I sat at the tour office for a long time, contemplating with the staff if I should do the summit climb of the Cotopaxi volcano.
It wasn’t the physical challenge that deterred me.
Nor the altitude – Cotopaxi is the 2nd highest summit in Ecuador at 5897m.
See, Cotopaxi is one of the world’s highest active volcano and it erupted 2 years ago, after being dormant since 1942.
Even though the summit received the green light and reopened last month (after being closed for 2 years), there were still reports of sulphur emission.
I can be defeated by the toughness but not by a gas. I decided to do the day trip to the glacier line instead.
Cotopaxi Day Trip
The tour bus brought us through the hectic traffic of Quito to our breakfast stop, and then to the Cotopaxi National Park, 50km south of Quito.
As we drove through the park, our guide pointed out to the lava remnants along the road – a grim reminder of the eruption that damaged the area. Cotopaxi was shy that day; hiding behind the clouds and sneaking a few peaks every so often.
We stopped at a small museum near the entrance of the park where our guide gave a brief introduction about the volcano, the park and the animals in the area.
Due to its almost symmetrical cone shaped peak, and covered in a thick blanket of snow and ice, Cotopaxi is one of the highlights of Ecuador. It is, in fact, the most visited and climbed volcano in the country.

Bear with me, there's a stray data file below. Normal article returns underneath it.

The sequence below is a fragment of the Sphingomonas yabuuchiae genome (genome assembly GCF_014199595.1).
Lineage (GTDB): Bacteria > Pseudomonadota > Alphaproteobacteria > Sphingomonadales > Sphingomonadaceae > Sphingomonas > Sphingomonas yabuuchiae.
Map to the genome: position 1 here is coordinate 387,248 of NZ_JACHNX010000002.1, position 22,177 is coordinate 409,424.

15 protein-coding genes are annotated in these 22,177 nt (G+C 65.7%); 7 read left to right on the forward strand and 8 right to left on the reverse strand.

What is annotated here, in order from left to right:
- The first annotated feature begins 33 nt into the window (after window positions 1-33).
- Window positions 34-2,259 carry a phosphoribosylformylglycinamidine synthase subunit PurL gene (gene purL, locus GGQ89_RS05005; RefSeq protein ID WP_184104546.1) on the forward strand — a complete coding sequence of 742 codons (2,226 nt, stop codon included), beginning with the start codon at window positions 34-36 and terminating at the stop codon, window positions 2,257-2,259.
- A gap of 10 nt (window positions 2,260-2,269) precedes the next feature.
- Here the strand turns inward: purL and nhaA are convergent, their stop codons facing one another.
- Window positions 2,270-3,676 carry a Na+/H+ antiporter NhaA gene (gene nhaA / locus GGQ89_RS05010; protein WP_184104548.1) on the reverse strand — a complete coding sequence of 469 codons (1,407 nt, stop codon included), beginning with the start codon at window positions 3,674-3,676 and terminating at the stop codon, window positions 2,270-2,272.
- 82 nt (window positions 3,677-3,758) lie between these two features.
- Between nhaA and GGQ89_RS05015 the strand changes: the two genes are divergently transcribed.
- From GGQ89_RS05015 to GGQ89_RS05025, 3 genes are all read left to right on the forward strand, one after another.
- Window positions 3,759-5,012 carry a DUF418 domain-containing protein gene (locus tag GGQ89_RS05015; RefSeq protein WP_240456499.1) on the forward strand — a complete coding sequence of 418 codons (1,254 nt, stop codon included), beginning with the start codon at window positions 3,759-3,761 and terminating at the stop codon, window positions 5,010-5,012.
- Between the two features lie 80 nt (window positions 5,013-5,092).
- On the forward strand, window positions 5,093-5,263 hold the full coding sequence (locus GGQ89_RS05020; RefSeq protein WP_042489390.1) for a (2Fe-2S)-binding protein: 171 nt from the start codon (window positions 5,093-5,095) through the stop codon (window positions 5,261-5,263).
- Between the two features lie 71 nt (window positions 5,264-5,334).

The eruption 2 years ago severely disrupted tourism to the region. That is perhaps why the government gave the greenlight so soon to reopen the summit: to bring back the tourist dollars.
We drove to the carpark at 4500m and began our climb up to the refuge.
watch a 1min highlight of the experience here
At 4500m, it was cold. I wore my beanie and put on gloves – friends that I’ve not met for a couple of months. The walk up the reddish-brown, sandy scree switchback slope generated enough body heat to keep me warm.
I was used to the altitude, having been in the highlands of Peru for so long, but my groupmates were not as acclimatized. We stopped every few minutes to wait for them and those were the moments I took to appreciate the beauty of the surroundings.
The national park was vast yet empty. The green of the field plains contrasted with the grey of the mountains; nature without life, beautiful yet a little unsettling.
We reached the refuge at 4864m under an hour, just as the sky opened up. It wasn’t rain, but hail, that fell upon us. It got heavy real fast and our vision was hindered. We entered the refuge for a snack break.
It felt anti-climatic walking up to the refuge. It was a pretty chill and short walk. If this was the end of the tour, I’d be disappointed.
Thankfully, our guide told us we could carry on to the glacier. The hail subsided and we continued.
I noticed how the landscape changed beyond the refuge. The trail got steeper, more uneven and redder – like what we’d expect to see on Mars.
The clouds blanketed us and vision was so bad we couldn’t see more than 10m ahead. As we got closer to 5000m, I felt it. My head started to hurt a little – just a little. It was at this point I was glad I didn’t sign up for the summit climb. Maybe I’m not ready for it yet.